Coronavirus Testing: What You Need to Know
SpectraCell Laboratories has joined the network of private labs to bring access to testing in an effort to slow the spread of COVID-19. The severity of the disease varies wildly within the population and you may be wondering if you currently have COVID-19 or may have been exposed to the infection in the past and have developed potential immunity.
Which COVID-19 test is right for you?
PCR (Nasal Swab) Test - Determines An Active Infection
PCR (molecular) testing is the most common and reliable method for diagnosing an existing infection by the COVID-19 virus (called SARS-CoV-2). This test looking for fragments of genetic material (called RNA) that are specific to this virus in biological tissue along the respiratory tract. Learn more
Antibody Testing - Determines Potential Immunity
It's quite possible for someone to contract the COVID-19 virus but show mild or no symptoms. Our COVID-19 Antibody Test is designed to detect antibodies (called IgM and IgG) in the blood that are present when a person has been exposed to a virus in the past and built an immune defense against it.
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Schedule Your Appointment for On-Site Testing at SpectraCell Laboratories
PCR (Nasal Swab) Testing
This test confirms whether you currently have an active COVID-19 infection.
Results within 48-72 hours.
This blood test is designed to detect SARS-CoV-2 antibodies in the blood to determine a past infection and potential immunity.
Results within 24-48 hours.
SpectraCell can facilitate onsite sample collection for COVID-19 Antibody Testing at your office to ensure the safety of your staff.
For Healthcare Providers
SpectraCell is pleased to announce that we have mobilized our efforts to bring nationwide access to COVID-19 Antibody Testing through our network of licensed healthcare providers.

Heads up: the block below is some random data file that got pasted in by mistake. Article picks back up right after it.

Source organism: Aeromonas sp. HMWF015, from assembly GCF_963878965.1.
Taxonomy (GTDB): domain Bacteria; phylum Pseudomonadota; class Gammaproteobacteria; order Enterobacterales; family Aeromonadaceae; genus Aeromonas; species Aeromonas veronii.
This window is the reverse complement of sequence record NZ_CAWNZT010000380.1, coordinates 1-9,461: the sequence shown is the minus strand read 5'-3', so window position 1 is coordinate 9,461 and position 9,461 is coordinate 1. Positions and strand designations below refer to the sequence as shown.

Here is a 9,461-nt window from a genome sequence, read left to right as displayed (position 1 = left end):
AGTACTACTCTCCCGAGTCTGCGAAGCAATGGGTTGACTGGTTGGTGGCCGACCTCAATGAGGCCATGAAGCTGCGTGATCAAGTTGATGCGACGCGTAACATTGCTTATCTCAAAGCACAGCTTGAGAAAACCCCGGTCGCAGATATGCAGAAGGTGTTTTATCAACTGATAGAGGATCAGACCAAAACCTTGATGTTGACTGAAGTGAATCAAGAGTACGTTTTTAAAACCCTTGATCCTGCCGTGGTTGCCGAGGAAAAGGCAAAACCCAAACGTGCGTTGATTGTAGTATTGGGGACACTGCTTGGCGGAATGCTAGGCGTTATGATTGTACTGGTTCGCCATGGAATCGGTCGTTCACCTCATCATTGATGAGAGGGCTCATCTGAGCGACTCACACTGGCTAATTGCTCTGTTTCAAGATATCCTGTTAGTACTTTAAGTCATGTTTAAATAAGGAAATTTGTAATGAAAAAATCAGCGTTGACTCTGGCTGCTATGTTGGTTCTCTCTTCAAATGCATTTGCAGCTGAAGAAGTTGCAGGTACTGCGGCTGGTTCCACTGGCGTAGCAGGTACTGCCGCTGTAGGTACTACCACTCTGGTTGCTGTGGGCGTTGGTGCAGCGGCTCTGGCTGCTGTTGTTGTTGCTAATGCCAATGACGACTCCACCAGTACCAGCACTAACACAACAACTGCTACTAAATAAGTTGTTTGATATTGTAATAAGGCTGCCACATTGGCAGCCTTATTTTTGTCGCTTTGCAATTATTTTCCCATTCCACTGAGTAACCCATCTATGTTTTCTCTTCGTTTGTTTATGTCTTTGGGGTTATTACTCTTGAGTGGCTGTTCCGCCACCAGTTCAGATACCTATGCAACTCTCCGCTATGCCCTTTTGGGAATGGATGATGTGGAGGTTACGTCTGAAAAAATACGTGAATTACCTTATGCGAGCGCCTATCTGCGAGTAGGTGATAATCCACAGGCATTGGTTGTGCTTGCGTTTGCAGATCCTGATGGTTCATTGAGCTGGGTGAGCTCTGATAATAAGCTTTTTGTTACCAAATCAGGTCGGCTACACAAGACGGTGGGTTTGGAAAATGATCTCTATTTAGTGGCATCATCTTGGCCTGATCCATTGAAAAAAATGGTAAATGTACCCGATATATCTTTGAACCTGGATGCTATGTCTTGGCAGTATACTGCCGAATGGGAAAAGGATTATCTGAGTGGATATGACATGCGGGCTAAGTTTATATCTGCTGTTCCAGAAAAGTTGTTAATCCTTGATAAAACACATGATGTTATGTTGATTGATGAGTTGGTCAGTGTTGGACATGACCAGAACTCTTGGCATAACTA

Currently not offered to our clients internationally, including Hawaii, Alaska, and Puerto Rico.
Get answers to frequently asked questions about COVID-19 PCR and Antibody testing, results, and more.
Because this virus has only recently come into existence, scientists are still learning about the human immune response to the disease. Although the presence of antibodies against SARS-CoV2 suggests immunity, it has not yet been proven. In addition, even in other viral diseases such as measles and chickenpox, for example, for which immunity after infection or a vaccine is well understood, there are still cases of people being re-infected with a viral disease for which they once had antibodies, as it is possible for immunity to be partial, or wane over extended periods of time.
Since the SARS-CoV2 virus is structurally similar to some other viruses, particularly those that cause respiratory symptoms, there is a small chance of a false positive test – i.e. the results can be positive even if the person has not had SARS-CoV2 virus but has built immunity to a different (but similarly shaped) virus.
Results from antibody testing should not be used as the sole basis to diagnose or exclude SARS-CoV-2 infection or to inform infection status.
If symptoms of a positive PCR test exists (testing issued by the CDC to determine active infections), the patient may want to consider follow-up testing after several days.